For the average hedge fund, 2015 was nothing to brag about, and even may have proved humiliating.
But a handful of portfolio managers outperformed their peers by a big margin, largely thanks to smart stock picking and shorting in areas like consumer stocks and biotech names.
One of the very best performances — about 47 percent upside apiece, according to investors in both funds — was shared by a pair of hedge funds: Melvin Capital, the roughly $1.5 billion hedge fund run by SAC Capital alumnus Gabriel Plotkin, and Perceptive Life Sciences, the $1.5 billion fund run by veteran biotech investor Joe Edelman.
Plotkin, a longtime consumer-stocks trader who declined through his lawyer to comment on the performance, appeared to benefit from a series of well-timed long positions, according to filings.
Those positions included Amazon, a top holding that rose 117 percent, Constellation Brands, which was up 46 percent, and Alphabet, whose Class-A shares rose 47 percent. But Plotkin likely also made good money on the short side, with bearish positions that are not reported in regulatory filings.
"If you were a good retail investor, last year on the shorting side was one of the best years I've ever seen," said a fellow consumer-stock investor who has a stake in Melvin.
Plotkin opened Melvin late in 2014 after leaving his longtime perch at SAC, Steve Cohen's hedge fund that transformed into a private money manager called Point72 earlier that same year.
Edelman attributes last year's success to a handful of long bets like Sarepta Therapeutics, which focuses on ribonucleic acid drugs and was up 166 percent, and Neurocrine Biosciences, which makes drugs to treat neurological and endocrine diseases and was up 153 percent. He founded Perceptive in 1999 and focuses on developmental-stage biotech investments, both long and short,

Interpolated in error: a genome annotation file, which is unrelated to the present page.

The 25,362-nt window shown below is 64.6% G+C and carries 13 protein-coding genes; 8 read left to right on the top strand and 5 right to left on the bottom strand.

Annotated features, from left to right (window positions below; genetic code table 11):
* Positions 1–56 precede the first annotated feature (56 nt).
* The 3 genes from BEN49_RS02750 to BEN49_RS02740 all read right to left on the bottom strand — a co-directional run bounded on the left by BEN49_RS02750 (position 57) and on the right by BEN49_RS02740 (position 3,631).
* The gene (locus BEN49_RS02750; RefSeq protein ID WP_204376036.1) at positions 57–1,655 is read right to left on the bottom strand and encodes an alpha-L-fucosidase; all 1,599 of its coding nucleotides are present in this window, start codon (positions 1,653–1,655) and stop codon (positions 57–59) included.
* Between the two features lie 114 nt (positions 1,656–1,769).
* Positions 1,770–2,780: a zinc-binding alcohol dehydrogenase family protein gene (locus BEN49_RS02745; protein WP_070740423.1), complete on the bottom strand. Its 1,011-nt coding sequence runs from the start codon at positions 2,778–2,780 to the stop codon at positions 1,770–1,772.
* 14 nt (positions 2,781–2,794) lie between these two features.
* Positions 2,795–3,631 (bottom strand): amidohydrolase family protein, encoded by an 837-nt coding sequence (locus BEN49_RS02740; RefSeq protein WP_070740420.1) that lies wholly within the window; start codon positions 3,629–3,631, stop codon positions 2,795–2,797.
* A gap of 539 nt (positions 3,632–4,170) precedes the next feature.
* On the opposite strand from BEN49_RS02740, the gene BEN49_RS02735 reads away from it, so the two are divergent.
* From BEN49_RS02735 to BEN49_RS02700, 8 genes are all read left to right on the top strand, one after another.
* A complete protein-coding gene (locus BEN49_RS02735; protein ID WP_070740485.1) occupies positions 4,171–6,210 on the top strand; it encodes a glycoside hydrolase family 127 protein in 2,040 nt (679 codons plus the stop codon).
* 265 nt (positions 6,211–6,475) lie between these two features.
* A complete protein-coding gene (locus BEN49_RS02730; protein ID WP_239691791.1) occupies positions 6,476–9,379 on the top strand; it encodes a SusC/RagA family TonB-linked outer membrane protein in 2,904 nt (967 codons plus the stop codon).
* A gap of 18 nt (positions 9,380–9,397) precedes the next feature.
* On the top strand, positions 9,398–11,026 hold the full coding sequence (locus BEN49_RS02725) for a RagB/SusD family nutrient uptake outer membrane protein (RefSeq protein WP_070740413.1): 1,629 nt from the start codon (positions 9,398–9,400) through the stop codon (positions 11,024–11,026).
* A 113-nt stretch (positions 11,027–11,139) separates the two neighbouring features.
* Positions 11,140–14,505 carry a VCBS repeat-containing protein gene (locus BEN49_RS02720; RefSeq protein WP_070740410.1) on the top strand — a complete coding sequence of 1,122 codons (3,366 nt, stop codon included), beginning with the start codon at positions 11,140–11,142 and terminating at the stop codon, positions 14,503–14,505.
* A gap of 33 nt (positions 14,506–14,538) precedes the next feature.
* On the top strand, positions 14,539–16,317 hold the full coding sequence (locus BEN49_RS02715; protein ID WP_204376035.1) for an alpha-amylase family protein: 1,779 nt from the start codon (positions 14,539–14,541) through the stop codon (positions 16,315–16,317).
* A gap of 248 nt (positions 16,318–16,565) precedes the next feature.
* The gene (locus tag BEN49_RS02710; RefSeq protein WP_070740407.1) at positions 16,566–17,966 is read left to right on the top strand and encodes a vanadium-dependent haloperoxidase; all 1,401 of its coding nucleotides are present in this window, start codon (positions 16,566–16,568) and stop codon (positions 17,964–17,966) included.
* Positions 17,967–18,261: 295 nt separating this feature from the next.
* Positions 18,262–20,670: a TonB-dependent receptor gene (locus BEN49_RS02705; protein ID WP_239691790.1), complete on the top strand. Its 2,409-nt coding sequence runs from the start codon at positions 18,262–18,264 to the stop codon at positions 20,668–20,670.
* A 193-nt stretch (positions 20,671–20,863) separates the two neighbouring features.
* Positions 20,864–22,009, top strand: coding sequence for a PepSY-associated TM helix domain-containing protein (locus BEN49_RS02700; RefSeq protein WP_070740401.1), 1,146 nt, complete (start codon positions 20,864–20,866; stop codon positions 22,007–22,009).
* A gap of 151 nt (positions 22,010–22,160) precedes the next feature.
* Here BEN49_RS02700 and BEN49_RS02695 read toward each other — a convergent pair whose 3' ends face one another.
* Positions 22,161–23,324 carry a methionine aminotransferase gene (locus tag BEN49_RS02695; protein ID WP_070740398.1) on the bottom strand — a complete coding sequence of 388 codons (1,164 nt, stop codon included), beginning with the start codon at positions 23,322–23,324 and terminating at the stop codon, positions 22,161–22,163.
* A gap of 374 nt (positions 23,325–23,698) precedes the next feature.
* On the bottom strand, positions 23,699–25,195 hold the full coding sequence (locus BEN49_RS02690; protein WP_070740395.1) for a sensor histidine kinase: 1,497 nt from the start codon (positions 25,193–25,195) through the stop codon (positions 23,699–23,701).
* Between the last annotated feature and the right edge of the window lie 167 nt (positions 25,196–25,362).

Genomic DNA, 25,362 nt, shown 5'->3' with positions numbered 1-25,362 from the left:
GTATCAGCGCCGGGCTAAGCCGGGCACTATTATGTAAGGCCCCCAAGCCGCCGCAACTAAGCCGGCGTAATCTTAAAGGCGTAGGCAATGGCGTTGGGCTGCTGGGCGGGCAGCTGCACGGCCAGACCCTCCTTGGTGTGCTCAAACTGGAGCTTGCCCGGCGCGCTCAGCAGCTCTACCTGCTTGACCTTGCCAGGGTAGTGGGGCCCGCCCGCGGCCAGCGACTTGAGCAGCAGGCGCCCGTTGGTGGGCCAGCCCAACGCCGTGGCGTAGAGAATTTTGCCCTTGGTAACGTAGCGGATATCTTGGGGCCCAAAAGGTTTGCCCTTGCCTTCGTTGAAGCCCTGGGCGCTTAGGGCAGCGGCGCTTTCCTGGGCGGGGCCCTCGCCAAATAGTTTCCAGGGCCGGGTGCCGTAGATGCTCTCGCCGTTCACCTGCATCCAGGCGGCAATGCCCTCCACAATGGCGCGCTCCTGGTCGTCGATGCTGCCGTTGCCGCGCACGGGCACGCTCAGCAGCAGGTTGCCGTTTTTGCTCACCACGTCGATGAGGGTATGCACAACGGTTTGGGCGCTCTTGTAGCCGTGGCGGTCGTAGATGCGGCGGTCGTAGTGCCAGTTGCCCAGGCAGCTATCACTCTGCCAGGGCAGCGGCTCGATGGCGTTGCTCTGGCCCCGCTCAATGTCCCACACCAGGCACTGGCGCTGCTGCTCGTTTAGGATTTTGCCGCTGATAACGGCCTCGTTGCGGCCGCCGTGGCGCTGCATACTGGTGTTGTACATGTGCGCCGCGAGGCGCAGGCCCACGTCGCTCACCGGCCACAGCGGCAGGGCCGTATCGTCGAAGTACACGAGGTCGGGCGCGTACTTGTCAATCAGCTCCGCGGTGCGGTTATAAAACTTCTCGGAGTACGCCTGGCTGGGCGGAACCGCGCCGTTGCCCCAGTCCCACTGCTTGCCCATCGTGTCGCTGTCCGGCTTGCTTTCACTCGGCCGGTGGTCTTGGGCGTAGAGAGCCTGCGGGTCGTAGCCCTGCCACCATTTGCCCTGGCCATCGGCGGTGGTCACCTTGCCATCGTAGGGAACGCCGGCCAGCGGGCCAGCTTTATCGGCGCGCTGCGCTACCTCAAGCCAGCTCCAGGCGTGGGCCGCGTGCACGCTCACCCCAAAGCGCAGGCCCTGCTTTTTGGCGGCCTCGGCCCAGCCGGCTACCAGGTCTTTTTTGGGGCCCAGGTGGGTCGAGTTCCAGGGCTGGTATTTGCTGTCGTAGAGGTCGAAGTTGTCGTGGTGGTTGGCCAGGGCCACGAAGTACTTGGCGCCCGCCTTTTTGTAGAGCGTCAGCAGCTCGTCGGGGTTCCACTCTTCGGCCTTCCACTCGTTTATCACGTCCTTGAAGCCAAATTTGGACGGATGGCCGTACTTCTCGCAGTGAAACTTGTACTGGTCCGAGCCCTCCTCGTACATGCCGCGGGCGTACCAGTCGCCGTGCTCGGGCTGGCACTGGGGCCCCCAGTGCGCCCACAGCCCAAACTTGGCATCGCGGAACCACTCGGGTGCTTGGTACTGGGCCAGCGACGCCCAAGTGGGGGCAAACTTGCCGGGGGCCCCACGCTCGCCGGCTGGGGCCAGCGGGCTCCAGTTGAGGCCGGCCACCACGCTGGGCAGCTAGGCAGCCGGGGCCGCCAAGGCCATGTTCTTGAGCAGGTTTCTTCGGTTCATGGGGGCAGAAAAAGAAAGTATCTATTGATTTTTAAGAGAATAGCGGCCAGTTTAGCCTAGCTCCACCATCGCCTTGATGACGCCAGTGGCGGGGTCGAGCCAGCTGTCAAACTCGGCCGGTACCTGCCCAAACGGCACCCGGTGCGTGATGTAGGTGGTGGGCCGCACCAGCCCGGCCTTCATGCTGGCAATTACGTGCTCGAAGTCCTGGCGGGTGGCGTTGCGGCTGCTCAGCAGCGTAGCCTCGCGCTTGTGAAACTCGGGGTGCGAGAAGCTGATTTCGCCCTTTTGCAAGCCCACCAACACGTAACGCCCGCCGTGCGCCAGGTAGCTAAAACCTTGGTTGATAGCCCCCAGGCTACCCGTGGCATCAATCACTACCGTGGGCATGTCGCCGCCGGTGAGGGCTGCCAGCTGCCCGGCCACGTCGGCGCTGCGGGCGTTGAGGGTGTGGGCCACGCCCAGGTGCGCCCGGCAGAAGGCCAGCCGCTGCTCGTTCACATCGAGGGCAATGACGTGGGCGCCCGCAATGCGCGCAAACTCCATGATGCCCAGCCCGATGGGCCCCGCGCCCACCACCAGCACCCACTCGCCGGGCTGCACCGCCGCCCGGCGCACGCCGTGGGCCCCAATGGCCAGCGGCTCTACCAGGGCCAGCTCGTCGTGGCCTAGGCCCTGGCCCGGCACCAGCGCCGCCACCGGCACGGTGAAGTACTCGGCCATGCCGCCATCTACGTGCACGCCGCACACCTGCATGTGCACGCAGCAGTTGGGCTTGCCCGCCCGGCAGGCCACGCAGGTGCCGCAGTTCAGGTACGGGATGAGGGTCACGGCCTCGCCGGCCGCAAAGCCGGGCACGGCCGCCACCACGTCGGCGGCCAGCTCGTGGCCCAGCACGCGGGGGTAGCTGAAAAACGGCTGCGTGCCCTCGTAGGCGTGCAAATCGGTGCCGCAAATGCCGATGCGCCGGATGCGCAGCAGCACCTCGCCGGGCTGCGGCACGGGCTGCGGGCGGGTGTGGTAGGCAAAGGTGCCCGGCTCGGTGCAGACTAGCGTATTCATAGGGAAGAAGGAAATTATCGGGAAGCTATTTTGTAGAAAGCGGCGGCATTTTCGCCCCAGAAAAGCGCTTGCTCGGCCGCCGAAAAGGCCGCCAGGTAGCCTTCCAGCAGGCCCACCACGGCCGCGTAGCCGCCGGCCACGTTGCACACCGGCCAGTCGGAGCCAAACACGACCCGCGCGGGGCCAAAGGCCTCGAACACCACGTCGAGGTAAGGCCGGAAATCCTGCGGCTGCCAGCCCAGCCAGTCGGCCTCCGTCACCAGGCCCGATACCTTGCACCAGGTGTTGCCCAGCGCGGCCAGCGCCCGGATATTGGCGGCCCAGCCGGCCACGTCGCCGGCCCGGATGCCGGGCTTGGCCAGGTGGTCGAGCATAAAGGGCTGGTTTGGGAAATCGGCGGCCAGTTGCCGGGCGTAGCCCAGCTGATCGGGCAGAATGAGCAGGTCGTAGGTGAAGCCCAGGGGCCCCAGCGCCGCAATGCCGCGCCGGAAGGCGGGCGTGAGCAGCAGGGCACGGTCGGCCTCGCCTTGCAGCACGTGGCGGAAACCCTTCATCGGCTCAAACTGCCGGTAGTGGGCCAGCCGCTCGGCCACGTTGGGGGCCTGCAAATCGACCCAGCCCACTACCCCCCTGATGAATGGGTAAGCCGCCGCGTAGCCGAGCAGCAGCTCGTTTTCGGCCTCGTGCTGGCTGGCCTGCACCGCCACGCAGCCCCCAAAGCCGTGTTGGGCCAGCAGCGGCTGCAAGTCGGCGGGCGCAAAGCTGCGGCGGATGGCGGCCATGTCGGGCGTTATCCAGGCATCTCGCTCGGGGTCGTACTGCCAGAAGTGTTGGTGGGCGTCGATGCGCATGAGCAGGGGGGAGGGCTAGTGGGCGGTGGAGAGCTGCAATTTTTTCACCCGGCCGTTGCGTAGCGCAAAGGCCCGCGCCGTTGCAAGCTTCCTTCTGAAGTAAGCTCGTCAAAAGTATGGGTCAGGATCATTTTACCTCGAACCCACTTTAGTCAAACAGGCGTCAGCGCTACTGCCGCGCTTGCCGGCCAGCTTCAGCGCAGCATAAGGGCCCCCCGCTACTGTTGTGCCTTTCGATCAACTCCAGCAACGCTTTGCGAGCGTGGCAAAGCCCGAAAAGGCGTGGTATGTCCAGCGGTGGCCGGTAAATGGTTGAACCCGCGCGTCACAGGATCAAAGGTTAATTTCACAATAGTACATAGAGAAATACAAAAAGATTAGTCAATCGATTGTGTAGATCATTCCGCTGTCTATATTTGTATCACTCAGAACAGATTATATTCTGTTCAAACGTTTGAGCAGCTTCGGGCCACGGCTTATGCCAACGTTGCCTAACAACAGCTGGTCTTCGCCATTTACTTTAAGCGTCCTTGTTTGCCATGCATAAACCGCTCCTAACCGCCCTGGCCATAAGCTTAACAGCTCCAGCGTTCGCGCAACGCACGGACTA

Perceptive, which started small but now has a team of six analysts, focuses on compelling therapies that seem particularly well-timed in the market.
"It's all about probabilities, where's it going if it works, where's it going if" it doesn't work, Edelman said in a telephone interview. "Sometimes we just have more confidence in our long ideas than our short ideas and I would attribute that to the success of the new technologies."
Looking at the year ahead, he said, the pipeline of new biotech drugs is particularly compelling, he said.
While Melvin and Perceptive were up last year by a huge margin — notably higher than that of the average hedge fund, which according to a preliminary estimate by HFR was down 3.6 percent — other major hedge funds also churned out double-digit returns.
Element Capital, a fixed income-oriented fund, was up 26 percent through the end of November, according to an HSBC report; final performance numbers aren't yet available (and the fund's manager, Jeff Talpins, declined through a spokesman to comment).
Citadel's main equities fund was up 17.2 percent, according to an investor. Renaissance Technologies' Institutional Equities Fund rose 17 percent, according to someone familiar with the matter, and the Maverick Fund rose 16.5 percent, according to someone familiar with that performance. The funds did not comment.